Five days after the Budget was delivered, it looks no better than it did last Wednesday. Neither the Chancellor nor the Secretary of State for Trade and Industry shows any sign of understanding the challenges faced by British business, of recognising the burdens that they have placed on British employers, or of addressing the needs of the nation's wealth creators as they struggle to remain competitive. The truth is that, despite all the micro-initiatives with which the Chancellor tried to divert attention from the flaws in his overall policy and the gaps in his arithmetic, under the Labour Government Britain is becoming a worse place to do business.

After six years of Labour government, Britain's deficit in traded goods is the largest since records began, in 1697. The most recent trade figures were released on the morning of the Budget itself. The Office for National Statistics, whose independence thankfully allows it to escape the influence of Alastair Campbell's spin doctors, concluded baldly in its press release:

Mr. Iain Luke (Dundee, East): If the Government's policies are so bad for business, especially small businesses, how does the hon. Gentleman account for the 14 per cent. increase in small business creation that we witnessed last year despite the downturn in the global economy?

Mr. Yeo: I recommend that the hon. Gentleman consult bodies representing small business, such as the Federation of Small Businesses, to find out what they think.

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The hon. Member for Truro and St. Austell (Matthew Taylor) referred to business investment. The fall in business investment last year was the worst since 1991 and the second worst since that series of statistics was first collected in 1966. The Chancellor likes to compare the British economy's performance with that of our competitors abroad, but, as the hon. Gentleman pointed out, the fall in business investment in Britain in the past two years has been sharper than in America, Germany, Japan, France, Italy, Canada and Spain. Even the Chancellor himself now admits that business investment will fall again in 2003.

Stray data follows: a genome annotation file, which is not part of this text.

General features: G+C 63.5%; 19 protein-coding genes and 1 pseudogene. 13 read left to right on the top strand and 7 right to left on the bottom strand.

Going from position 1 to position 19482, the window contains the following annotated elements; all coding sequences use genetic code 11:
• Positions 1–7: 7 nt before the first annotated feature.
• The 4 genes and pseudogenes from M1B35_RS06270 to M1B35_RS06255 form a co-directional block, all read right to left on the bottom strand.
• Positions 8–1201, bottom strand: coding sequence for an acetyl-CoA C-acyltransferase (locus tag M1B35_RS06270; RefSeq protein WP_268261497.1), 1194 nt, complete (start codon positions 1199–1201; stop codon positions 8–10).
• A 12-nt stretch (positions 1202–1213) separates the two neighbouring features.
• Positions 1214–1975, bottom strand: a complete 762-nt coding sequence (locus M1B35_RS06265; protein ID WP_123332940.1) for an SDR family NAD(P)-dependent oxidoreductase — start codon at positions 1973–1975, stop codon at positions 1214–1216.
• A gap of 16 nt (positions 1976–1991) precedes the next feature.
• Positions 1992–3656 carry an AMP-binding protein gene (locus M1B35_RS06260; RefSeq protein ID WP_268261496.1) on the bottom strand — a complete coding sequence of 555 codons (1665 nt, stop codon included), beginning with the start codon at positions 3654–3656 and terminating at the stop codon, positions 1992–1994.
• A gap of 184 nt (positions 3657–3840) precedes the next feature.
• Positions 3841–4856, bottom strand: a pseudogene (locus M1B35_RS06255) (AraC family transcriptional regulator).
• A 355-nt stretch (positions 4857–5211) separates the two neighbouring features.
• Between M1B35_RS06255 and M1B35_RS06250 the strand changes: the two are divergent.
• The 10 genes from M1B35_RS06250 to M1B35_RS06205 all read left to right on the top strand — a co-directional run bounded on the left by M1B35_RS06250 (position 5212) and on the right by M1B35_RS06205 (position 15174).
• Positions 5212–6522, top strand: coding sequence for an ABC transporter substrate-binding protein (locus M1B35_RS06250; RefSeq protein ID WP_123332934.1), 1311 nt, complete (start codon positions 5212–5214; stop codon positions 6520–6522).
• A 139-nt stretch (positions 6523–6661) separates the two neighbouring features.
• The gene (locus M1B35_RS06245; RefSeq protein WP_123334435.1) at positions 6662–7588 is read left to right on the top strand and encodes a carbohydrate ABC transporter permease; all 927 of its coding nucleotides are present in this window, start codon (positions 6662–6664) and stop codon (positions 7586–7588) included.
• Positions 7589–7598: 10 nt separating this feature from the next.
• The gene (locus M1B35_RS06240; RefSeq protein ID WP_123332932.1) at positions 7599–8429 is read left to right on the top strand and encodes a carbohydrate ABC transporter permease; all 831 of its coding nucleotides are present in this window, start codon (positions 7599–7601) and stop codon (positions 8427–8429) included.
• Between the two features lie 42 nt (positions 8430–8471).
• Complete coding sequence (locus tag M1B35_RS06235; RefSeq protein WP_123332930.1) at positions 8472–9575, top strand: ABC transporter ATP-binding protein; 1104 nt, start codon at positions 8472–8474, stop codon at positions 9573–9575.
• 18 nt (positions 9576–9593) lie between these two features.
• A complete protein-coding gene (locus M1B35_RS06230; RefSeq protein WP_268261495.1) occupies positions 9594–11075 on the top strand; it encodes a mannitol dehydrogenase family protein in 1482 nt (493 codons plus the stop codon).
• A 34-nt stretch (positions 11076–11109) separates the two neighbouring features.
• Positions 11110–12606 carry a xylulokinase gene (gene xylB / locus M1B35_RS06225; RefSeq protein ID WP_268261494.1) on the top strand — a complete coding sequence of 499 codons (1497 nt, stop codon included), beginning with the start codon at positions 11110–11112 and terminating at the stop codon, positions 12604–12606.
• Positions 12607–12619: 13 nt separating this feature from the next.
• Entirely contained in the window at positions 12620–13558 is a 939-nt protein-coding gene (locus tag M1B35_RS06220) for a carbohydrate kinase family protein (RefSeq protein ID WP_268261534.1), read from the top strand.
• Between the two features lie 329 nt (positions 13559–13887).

Last year, productivity in Britain rose at only half the rate at which it was rising when the Conservative Government left office. More days were lost through strikes last year than in any year since 1991. On average, more than 2,000 manufacturing jobs have been lost every week over the six years of Labour government—a total of more than 600,000 manufacturing jobs lost in the past six years. We did not hear much in last Wednesday's Budget statement or in the Secretary of State's speech this afternoon about deteriorating trade, falling investment, slower productivity growth, worsening industrial relations, or haemorrhaging manufacturing jobs. Is it not time the Chancellor and the Secretary of State put away their rose-tinted spectacles and started to admit what is really happening?

Mr. Tom Harris (Glasgow, Cathcart): The hon. Gentleman mentioned economic growth, but may I draw his attention to "The World in 2003", published by The Economist, which is hardly known for being sympathetic to the Labour party? It states:

Does the hon. Gentleman take that magazine?

Mr. Yeo: I am grateful to the hon. Gentleman for drawing attention to the extraordinary success achieved by the last Conservative Government and the long-lasting foundations for economic success that we had laid when we left office in 1997.

I guess that we did not hear much from the Secretary of State about the trends to which I referred because they show that, while the Government have been in office, Britain has indeed become a worse place to do business. Even the successes that the Chancellor is fond of trumpeting are not always quite what they seem at first sight. The current low level of unemployment, for example, conceals the fact that jobs in the productive wealth-creating sector of the economy are now starting to fall. That fall is masked in the overall jobs figures by the increase in public sector jobs—a trend that in the long term is unsustainable. Lower Government borrowing is another of the Chancellor's favourite boasts, but the number of people who believe it is falling fast. Last year, the Chancellor told us that borrowing this year would be £13 billion. Last week, he said that it would be £27 billion. Two years ago, the Chancellor's five-year borrowing forecast was £30 billion—by last week it had shot up to £118 billion. On growth, last

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November the Chancellor had to downgrade his forecasts, and last week he had to downgrade his forecasts again.